However, once he was up against Jack Straw, whom he heartily dislikes, the Lord Chancellor emerged as the man fighting for more freedom of information rather than less. When the legislation was on the statute books, he then became locked in a battle with Downing Street over how quickly it should come into force. Tony Blair's advisers were all for postponing the awful day as long as possible. An announcement in the Lords earlier this month showed that Irvine had lost: parts of the legislation won't be law until 2005.
Finally, there is the issue that has come home to the Irvine family in recent days: whether the freedom of the press should take precedence over an individual's right to privacy. Irvine's first great political blunder in the cabinet was in precisely this area. One of the accomplishments for which he hopes to be remembered is the introduction of the Human Rights Act, a piece of legislation about which other cabinet ministers have distinctly mixed feelings. David Blunkett, the Home Secretary, is, as you read this, engaged in trying to undo part of it to give him more freedom to deal with suspected terrorists who have taken refuge in this country.
Long before the human rights bill was enacted, Irvine was warned first by the chairman of the Press Complaints Commission, Lord Wakeham, then by the culture secretary, Chris Smith, that it could inadvertently create a privacy law, with implications for freedom of the press. Irvine grandiosely told Smith that he had no legal training and should leave matters such as these to those who had.
In fact, Smith was right and Irvine wrong, as the Lord Chancellor later had to confess to the cabinet. The practical upshot was seen recently, when a footballer who had cheated on his wife with two other women was able to obtain a court order preventing the newspapers from identifying him.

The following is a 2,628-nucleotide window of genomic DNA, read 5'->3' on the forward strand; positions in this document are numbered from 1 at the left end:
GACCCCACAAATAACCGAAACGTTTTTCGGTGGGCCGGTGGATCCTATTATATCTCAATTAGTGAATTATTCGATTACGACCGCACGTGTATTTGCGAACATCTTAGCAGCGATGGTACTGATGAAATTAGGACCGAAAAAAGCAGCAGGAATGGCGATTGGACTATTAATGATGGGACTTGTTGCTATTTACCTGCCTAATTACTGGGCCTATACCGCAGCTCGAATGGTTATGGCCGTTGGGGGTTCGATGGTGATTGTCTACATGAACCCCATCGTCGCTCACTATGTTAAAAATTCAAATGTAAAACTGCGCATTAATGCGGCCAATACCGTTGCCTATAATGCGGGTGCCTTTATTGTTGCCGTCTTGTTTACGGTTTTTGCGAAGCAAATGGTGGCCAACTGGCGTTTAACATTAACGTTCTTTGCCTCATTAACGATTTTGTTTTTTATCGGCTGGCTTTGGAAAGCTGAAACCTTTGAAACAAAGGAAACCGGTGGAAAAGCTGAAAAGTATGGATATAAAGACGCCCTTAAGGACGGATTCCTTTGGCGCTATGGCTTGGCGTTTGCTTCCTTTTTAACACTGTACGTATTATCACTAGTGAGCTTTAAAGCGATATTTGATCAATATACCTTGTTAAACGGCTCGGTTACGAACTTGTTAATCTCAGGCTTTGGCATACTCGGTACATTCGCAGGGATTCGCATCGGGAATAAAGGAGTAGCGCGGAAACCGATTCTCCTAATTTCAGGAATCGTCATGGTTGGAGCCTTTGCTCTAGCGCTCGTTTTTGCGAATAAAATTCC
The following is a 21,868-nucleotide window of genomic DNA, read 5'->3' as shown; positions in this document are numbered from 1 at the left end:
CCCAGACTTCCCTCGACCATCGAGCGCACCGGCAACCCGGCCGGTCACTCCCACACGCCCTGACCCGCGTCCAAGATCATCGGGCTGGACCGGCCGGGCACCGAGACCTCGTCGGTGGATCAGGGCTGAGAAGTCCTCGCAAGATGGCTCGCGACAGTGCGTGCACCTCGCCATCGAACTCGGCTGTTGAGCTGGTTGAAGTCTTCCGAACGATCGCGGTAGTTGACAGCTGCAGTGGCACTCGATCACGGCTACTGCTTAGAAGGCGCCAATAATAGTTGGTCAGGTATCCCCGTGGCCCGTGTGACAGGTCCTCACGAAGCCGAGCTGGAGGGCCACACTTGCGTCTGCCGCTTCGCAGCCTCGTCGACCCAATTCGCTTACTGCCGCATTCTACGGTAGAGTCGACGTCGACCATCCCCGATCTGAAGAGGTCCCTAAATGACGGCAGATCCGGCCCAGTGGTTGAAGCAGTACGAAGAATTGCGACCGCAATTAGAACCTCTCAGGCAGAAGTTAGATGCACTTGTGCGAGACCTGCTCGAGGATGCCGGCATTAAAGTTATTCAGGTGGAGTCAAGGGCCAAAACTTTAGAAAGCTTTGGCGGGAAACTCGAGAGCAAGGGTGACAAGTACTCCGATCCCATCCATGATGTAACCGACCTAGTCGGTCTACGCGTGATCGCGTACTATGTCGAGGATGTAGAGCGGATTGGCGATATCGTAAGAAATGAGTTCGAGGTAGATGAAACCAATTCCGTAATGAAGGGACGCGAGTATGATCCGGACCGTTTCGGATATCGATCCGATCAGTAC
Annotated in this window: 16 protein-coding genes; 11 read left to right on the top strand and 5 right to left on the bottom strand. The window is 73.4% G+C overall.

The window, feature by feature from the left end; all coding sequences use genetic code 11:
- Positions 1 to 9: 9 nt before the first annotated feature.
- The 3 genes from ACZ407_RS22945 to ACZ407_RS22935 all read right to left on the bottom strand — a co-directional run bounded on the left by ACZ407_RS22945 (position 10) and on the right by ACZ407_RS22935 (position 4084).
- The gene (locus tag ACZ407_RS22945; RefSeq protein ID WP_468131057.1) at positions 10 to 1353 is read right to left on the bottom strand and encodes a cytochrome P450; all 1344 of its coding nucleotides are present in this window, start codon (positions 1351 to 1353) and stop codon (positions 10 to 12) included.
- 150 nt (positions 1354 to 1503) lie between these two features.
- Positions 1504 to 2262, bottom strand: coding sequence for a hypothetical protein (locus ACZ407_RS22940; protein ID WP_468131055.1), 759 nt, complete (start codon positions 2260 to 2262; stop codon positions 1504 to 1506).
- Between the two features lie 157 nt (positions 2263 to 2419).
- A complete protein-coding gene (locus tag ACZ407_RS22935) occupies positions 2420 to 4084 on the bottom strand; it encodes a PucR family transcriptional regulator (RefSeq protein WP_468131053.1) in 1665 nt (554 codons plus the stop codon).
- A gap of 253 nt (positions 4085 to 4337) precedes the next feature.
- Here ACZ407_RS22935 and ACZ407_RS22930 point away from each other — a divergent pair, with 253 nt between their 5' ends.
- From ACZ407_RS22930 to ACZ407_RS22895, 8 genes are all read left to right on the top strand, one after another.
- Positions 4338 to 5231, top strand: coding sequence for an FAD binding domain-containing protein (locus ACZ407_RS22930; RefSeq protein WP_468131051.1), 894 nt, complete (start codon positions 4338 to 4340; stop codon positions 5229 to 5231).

Most members of the cabinet regard this as an ominous judgement - not necessarily because they want the world to know the identity of the randy footballer, but because it is another instance of laws being made by judges rather than by the people who are elected to make them.
The spectacle of judges making law appears not to disturb Irvine, especially not if they restrict the behaviour of journalists who write about the private lives of public individuals. Having had almost no contact with the media before he became a cabinet minister in 1997, he has never understood why they ridiculed him as they did over the £650,000 worth of tasteful wallpaper that now decorates his grace-and-favour office.
As the son of a roofer and a waitress brought up in an Inverness council house, Irvine came late to the good things of life. After attending a state school in Glasgow, he read law at Glasgow University and then Cambridge. He "stole" his close friend Donald Dewar's wife, Alison, in 1974 - and took on their two children, Marion and Iain. (Dewar was reportedly heartbroken, and never remarried.) Irvine was made a life peer by Margaret Thatcher in 1987, and quickly rose to become one of Britain's leading barristers and a central figure both of the establishment and the Labour left.
Unlike Gordon Brown, who would have sold off the Treasury's silver, he believes in husbanding the nation's treasures. The Lord Chancellor's Department's collection of 484 antiques, valued at nearly £1.5m, and 78 paintings worth £395,000, will not be sold off by their present custodian. He honestly thought the nation should be grateful to him for making sure that the magnificent building he inhabits was decorated in a fitting manner.
Neither is he likely to be moved by protestations that a law which applies to a footballer one day could later be used to protect the misdemeanours of more important people, such as cabinet ministers. On that subject, Irvine let slip his instinctive views when he was interviewed in the New Statesman four years ago, at the time when Robin Cook's marital problems were in the news. The Lord Chancellor hinted that newspapers should be required to prove that there is a public interest before they pry into the personal lives of the famous, and should be fined for transgressions. This was wildly removed from government policy, and is alleged to have prompted Alastair Campbell to instruct the Lord Chancellor to stop talking to journalists altogether.
Baroness Jay, the former leader of the Lords who had a celebrated affair with the Washington journalist Carl Bernstein, once told Irvine: "I'll never get away from Carl Bernstein and you, Derry, my dear, will always be known for wallpaper." That is a very galling thought for a man of Irvine's intelligence, who has risen so far by working so hard.
If he were remembered as the man who brought in a freedom of information law but then let others hold it up, who tried to bring about an undemocratic second chamber stuffed with political placemen, and who allowed a privacy law to slip into the British court system without consent from parliament, that would be fairer. However, it may not make Lord Irvine of Lairg feel any better.
Andy McSmith is chief political correspondent of the Daily Telegraph. His novel Innocent in the House is published by Verso